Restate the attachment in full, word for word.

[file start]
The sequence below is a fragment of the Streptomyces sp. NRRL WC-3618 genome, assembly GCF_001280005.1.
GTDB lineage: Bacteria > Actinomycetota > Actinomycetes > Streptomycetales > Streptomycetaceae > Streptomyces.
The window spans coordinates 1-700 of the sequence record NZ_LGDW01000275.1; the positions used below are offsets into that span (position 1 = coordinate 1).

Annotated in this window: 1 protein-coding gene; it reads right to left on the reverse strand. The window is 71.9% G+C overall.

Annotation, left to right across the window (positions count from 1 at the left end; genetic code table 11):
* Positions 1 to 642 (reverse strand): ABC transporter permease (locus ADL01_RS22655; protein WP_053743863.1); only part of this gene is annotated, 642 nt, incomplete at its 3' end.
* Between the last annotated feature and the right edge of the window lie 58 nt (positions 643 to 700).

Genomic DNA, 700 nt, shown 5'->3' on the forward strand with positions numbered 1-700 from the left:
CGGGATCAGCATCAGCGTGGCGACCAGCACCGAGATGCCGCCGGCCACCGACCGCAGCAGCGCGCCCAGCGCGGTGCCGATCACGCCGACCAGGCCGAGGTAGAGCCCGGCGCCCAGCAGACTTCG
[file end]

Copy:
The sequence below is a fragment of the Streptomyces sp. NRRL WC-3618 genome, assembly GCF_001280005.1.
GTDB lineage: Bacteria > Actinomycetota > Actinomycetes > Streptomycetales > Streptomycetaceae > Streptomyces.
The window spans coordinates 1-700 of the sequence record NZ_LGDW01000275.1; the positions used below are offsets into that span (position 1 = coordinate 1).

Annotated in this window: 1 protein-coding gene; it reads right to left on the reverse strand. The window is 71.9% G+C overall.

Annotation, left to right across the window (positions count from 1 at the left end; genetic code table 11):
* Positions 1 to 642 (reverse strand): ABC transporter permease (locus ADL01_RS22655; protein WP_053743863.1); only part of this gene is annotated, 642 nt, incomplete at its 3' end.
* Between the last annotated feature and the right edge of the window lie 58 nt (positions 643 to 700).

Genomic DNA, 700 nt, shown 5'->3' on the forward strand with positions numbered 1-700 from the left:
CGGGATCAGCATCAGCGTGGCGACCAGCACCGAGATGCCGCCGGCCACCGACCGCAGCAGCGCGCCCAGCGCGGTGCCGATCACGCCGACCAGGCCGAGGTAGAGCCCGGCGCCCAGCAGACTTCG